Force Theory is not primarily a
                                            theory of race.  Force Theory
                                            is a critique of "society."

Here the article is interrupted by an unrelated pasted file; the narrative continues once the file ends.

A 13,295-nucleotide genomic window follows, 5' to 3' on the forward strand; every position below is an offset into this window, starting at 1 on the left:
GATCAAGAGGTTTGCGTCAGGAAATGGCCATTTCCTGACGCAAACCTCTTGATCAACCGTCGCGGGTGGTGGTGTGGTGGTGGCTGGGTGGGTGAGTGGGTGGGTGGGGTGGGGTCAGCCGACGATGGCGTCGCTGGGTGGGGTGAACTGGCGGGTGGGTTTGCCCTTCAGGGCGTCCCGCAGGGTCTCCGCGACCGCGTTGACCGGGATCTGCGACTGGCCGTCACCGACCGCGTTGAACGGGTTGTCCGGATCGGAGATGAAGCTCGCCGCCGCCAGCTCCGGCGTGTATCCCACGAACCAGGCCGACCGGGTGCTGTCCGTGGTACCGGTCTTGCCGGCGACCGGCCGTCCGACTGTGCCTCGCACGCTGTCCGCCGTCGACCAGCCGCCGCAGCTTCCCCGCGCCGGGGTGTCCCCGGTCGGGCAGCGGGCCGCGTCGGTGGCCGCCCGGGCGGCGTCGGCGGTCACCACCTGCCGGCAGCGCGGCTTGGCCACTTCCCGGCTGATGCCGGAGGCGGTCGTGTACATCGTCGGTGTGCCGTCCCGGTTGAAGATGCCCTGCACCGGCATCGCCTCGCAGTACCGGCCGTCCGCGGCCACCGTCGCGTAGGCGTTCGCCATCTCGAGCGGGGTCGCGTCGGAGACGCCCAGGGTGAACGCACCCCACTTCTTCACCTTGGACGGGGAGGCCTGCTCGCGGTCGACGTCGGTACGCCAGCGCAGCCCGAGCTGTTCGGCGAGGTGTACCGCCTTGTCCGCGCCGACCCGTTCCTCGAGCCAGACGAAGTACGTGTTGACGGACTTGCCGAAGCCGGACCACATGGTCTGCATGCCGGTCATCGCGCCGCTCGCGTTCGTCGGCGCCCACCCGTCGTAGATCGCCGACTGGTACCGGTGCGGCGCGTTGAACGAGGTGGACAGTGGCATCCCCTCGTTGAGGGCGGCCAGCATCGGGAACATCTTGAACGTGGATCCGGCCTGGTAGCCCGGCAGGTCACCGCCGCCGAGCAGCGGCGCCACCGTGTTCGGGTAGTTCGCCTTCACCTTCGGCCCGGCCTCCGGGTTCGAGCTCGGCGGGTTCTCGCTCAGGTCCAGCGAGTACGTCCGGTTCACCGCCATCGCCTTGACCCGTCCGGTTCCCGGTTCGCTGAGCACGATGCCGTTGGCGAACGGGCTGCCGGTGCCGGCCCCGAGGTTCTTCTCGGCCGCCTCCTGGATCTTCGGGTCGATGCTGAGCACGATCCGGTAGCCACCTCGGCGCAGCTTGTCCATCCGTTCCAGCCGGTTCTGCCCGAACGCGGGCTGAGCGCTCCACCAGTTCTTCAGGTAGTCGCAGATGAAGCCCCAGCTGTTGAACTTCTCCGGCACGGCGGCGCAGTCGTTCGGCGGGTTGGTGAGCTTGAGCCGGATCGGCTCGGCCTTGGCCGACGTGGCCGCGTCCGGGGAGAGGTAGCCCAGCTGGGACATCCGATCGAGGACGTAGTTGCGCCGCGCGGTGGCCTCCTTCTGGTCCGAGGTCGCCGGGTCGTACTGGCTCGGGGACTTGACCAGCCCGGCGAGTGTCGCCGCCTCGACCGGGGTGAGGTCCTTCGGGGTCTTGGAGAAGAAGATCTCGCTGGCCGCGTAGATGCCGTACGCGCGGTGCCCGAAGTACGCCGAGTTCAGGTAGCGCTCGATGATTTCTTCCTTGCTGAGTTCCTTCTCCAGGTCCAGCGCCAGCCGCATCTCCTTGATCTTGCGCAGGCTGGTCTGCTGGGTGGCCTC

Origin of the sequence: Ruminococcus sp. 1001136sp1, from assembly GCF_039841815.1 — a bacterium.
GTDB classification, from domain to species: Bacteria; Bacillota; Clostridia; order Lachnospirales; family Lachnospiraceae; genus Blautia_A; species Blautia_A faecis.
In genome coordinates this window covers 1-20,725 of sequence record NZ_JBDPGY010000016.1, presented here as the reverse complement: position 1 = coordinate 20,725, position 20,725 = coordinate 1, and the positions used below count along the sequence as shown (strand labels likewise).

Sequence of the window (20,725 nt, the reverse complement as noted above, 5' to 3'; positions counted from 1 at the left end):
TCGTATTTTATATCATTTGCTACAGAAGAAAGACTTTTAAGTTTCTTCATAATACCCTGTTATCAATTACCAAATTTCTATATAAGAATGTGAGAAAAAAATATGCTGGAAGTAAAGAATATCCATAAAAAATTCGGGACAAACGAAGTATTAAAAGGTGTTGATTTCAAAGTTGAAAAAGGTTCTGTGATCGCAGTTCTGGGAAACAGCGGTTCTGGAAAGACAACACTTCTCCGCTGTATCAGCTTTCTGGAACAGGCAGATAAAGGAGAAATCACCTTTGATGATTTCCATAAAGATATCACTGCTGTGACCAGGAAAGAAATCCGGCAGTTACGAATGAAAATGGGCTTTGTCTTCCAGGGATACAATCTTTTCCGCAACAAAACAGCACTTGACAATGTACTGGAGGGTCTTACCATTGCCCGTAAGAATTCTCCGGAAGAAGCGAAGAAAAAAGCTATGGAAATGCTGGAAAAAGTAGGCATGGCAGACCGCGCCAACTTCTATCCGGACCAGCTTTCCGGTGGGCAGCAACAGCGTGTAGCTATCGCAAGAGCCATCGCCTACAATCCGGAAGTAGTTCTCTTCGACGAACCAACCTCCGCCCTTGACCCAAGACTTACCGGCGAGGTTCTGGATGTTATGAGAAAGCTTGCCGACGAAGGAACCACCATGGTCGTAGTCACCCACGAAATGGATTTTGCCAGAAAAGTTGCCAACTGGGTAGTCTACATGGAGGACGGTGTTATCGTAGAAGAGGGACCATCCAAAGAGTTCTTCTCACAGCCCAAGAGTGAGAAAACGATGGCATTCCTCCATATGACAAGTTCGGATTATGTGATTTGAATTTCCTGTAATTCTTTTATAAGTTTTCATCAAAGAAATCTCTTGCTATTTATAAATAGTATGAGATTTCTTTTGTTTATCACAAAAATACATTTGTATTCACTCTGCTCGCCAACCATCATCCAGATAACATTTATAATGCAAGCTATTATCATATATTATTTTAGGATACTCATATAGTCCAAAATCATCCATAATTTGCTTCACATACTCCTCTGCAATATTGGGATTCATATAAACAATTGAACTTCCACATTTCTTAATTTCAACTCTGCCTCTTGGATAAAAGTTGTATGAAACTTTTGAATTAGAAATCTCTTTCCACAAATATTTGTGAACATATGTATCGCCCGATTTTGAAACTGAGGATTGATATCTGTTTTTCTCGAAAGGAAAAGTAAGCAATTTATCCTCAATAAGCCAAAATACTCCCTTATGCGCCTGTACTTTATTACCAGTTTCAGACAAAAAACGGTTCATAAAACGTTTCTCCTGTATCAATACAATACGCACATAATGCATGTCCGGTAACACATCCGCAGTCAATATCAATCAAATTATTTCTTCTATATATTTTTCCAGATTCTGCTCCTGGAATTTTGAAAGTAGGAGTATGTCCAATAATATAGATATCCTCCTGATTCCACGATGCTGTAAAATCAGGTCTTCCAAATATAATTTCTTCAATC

The cover of Newsweek Magazine (September -- 09) displayed the head of baby with the caption:  "Is your baby racist?"  I want to here dwell on this subject.  There has been a general tendency of the academic and scientific community to reverse itself on the issue of nature versus nurture.   This is a consistent reversal, one major event of which was the PBS series "Brain Sex" that dwells on male-female differences.  But this is a far-reaching philosophical turnabout, insofar as, even weekly it is reported that science finds new ways to connect human biology and culture.  One article [cite] finds orientals more likely to experience social rejection; and explains the oriental propensity for ritual--what was previously thought pure culture--as aconsequence of sensitivity to rejection.  Through MRI, the actual pathways of pain, of oriental vs. caucasion (who are less prone to rejection feeling), are shown.  What this tendency of science and academic philosophy means to Force Theory is that FT no longer has to refute, on its own, the old "carte blanc" idea that culture, not biology, accounts for much of what humans do.  This development means that the burden of proof regarding, among other things race, is lifted from the shoulders of FT--from our--shoulders and placed squarely upon the opposition.  FT for its part can concentrate on the other side of human behavior--here called agreements--which explains in good part why human beings deny that race exists.  Race, along with other personal qualities, is denied in agreements as long as agreements are in force.  More of this later.